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Bazooka Whoosh
08-19-2015, 01:11 AM
Hi,

I'm new to the forums and I almost posted this in the lettering showcase, but, well, since it is a technical question I thought it should go here.

I was reading some of the tech links on hand lettering and I noticed that the recommended size for comic book lettering lines on 10x15 inch original art size pages was achieved by setting the Ames Guide to 3 or 3.5 on the non-metric side of the adjustment circle.

I tried this. And the size of the letters that fit between the Ames Guide's lines seemed kinda small.

This is both good and bad. Good because it would allow for more text and more art than larger letter sizes. But bad...

Well, bad because I worry it may look too small when reproduced.

So my question is: Does anyone have any experience hand lettering 10x15 originals with the Ames Guide at 3 or 3.5 Guide setting and then reducing the work to standard comic book page size? And if so what are your opinions on Ames Guide settings for 10x15 inch original page size lettering?

Thanks in advance for any advice.

Steven Forbes
08-19-2015, 01:44 AM
I moved this for you because you're more apt to get the answer you're looking for if you talk to the experts. It will more than likely get lost in Creator Community.

MattTriano
08-19-2015, 05:56 AM
Visit a printshop with your sample letters drawn at various sizes at 10x15. Make a copy at 67% and compare with your favorite books. Play around.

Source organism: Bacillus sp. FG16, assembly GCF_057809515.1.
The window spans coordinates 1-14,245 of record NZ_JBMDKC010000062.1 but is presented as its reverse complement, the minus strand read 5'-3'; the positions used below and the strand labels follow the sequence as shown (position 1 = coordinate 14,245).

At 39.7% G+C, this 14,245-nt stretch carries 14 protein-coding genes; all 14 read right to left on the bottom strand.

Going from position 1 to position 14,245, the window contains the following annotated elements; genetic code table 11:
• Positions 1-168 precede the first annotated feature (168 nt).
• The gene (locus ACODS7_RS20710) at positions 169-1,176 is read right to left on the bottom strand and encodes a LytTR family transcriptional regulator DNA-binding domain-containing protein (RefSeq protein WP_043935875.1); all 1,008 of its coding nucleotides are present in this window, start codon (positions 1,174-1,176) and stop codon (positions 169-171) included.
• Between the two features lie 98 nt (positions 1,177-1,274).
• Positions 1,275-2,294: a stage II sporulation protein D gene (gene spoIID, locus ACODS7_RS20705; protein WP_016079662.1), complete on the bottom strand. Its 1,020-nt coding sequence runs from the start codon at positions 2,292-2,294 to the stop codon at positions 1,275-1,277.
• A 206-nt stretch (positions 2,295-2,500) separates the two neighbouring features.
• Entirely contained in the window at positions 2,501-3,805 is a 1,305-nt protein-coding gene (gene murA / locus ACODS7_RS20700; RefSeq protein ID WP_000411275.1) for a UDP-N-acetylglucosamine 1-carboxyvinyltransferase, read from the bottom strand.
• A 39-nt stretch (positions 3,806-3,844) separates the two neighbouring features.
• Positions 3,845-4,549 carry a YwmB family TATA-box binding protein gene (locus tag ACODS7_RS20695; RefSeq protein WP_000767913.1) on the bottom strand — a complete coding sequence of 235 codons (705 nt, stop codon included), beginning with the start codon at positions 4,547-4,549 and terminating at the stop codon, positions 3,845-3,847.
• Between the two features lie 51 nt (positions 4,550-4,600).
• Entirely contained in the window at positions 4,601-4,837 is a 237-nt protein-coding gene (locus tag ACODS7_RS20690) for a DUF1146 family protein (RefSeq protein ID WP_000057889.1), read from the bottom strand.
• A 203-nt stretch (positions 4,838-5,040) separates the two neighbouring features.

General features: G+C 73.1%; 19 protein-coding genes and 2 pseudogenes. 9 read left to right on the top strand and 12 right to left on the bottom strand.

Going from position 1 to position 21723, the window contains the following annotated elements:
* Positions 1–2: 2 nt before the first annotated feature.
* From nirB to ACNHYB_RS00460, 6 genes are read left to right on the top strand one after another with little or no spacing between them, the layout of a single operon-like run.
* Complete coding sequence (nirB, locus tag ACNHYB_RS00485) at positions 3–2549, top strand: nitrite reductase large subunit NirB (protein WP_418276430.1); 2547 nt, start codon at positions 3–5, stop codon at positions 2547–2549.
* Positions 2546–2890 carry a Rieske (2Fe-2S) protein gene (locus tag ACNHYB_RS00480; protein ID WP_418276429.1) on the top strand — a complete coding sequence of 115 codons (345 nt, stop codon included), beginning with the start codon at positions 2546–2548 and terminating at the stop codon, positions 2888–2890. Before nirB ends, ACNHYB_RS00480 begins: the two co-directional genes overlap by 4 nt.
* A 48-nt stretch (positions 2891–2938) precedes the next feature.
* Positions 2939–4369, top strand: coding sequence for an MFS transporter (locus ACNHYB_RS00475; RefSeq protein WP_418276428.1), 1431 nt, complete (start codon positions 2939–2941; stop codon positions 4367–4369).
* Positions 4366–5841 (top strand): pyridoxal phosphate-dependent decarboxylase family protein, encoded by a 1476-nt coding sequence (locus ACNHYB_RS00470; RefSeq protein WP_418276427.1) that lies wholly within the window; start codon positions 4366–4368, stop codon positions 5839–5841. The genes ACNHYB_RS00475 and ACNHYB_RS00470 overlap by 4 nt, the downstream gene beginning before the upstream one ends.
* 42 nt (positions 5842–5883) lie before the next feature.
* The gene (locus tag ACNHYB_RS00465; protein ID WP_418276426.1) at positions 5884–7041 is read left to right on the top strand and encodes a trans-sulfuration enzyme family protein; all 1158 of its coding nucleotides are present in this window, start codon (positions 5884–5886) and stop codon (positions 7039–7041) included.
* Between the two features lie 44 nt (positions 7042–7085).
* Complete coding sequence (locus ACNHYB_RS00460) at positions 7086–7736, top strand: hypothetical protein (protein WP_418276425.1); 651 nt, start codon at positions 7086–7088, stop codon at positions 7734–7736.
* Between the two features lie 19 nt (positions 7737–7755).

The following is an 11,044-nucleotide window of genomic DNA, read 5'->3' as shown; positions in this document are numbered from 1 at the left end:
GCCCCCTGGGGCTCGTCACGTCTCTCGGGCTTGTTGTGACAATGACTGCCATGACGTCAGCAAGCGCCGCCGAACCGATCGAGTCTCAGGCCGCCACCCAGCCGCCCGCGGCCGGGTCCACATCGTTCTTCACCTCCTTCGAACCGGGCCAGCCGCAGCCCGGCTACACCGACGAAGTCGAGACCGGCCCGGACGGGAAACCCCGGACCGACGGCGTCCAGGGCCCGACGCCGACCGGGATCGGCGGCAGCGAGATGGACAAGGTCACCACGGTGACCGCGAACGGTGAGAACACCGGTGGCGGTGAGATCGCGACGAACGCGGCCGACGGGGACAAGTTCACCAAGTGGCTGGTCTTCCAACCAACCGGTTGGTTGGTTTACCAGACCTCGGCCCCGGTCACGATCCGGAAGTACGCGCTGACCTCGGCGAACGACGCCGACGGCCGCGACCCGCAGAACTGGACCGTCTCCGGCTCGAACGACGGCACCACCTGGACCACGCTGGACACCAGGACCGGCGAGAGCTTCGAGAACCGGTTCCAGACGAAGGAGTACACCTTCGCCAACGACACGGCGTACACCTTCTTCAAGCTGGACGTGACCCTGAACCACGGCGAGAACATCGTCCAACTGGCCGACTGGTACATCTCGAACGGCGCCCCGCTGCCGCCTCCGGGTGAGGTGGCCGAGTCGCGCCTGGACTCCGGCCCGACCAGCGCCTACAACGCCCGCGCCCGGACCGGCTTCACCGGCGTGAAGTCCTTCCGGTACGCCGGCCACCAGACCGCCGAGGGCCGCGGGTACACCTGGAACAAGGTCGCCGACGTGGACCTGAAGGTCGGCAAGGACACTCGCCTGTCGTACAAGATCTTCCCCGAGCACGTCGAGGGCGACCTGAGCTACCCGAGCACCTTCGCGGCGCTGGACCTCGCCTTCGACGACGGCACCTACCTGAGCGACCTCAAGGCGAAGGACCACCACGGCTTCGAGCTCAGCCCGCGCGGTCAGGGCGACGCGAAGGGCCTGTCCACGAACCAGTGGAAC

B-McKinley
08-19-2015, 12:07 PM
I'm going to tack on a additional technical question in case professional letterers stop by. I drew out guidelines using an Ames on 3.5 following the tutorials about comic lettering and seem to have a cap height of 9 pt. With the space between lines about 4.5 pt. (I don't think leading is quite the right term in this case.) Is that about right? Any tips for translating that sort of sizing into Manga Studio terms - other than scanning in the guidelines and eyeballing it with a font?

Bazooka Whoosh
08-19-2015, 05:40 PM
Hi,

Thanks to everyone who has replied so far. Even if your responses don't answer the question, I do feel welcomed by your attention.

And, Matt, I probably will have to do some experimentation. Your advice is sound. However, I want to limit the experimentation process as much as possible and move forward with my book. And so if anyone has had any luck with hand lettering I would still be grateful to learn if:

Does anyone have any experience hand lettering 10x15 originals with the Ames Guide at 3 or 3.5 Guide setting and then reducing the work to standard comic book page size? And if so what are your opinions on Ames Guide settings for 10x15 inch original page size lettering?


Thank you.

L Jamal
08-20-2015, 09:23 AM
http://blambot.com/handlettering.shtml

MattTriano
08-20-2015, 06:55 PM
http://blambot.com/handlettering.shtml

This is good advice, if a little dated. No editor is sending any letterer a penciled page because there is no advantage to cutting out the ease of digital exchange. Editors sometimes still receive finished art from inkers, which is then scanned by the bullpen to be formatted, catalogued and finally uploaded to an FTP server from which the letterer and colorist can pull, work, and re-upload finishes at will (often simultaneously) with assured instantaneous delivery.

I said all that to say this: if you're working on the art too, and you're working professionally for someone who doesn't mind that you'd like to hand letter? This is a good workflow. Try it! Tell us all about it.

As an aside, I've always been a little interested in hand-lettering something of mine. I may do, provided the guys at Image, Oni or Dark Horse are ok with it. I can't see anyone at Marvel printing hand-lettered work anymore, unless the letterer were a master of particular renown and the project were of sufficient draw to warrant the extra time and cost.

Best,
M